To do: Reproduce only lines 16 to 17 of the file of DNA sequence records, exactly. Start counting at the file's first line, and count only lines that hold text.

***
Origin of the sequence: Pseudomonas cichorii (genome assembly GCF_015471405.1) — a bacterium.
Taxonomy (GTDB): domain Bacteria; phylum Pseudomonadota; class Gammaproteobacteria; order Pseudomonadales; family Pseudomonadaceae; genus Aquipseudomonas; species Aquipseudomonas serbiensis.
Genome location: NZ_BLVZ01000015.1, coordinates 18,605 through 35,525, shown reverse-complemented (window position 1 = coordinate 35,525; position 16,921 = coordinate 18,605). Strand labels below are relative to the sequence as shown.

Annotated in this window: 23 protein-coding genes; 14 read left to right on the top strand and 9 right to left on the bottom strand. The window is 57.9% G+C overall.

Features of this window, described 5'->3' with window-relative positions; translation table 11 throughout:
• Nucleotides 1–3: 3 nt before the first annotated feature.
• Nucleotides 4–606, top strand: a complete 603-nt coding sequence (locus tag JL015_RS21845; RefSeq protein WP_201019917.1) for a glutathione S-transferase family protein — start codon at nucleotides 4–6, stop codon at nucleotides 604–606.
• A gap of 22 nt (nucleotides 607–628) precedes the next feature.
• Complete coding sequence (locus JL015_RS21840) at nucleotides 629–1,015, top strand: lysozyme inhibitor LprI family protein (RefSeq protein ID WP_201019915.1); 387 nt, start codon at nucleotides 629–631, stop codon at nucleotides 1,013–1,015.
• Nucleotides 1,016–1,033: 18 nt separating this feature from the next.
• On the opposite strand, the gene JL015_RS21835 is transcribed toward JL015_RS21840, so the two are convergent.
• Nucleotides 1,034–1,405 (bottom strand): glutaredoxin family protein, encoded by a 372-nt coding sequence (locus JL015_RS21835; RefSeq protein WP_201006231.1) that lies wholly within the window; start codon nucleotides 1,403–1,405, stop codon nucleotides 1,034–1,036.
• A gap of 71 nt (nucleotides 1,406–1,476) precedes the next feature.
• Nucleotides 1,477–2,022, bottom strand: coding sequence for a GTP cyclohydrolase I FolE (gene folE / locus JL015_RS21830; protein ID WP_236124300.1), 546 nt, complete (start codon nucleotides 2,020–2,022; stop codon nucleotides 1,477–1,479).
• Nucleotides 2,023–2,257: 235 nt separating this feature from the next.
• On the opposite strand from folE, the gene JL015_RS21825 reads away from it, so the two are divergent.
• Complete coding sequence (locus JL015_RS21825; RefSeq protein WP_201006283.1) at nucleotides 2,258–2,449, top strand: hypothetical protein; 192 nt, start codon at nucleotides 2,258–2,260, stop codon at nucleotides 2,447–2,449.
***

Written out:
• On the opposite strand from folE, the gene JL015_RS21825 reads away from it, so the two are divergent.
• Complete coding sequence (locus JL015_RS21825; RefSeq protein WP_201006283.1) at nucleotides 2,258–2,449, top strand: hypothetical protein; 192 nt, start codon at nucleotides 2,258–2,260, stop codon at nucleotides 2,447–2,449.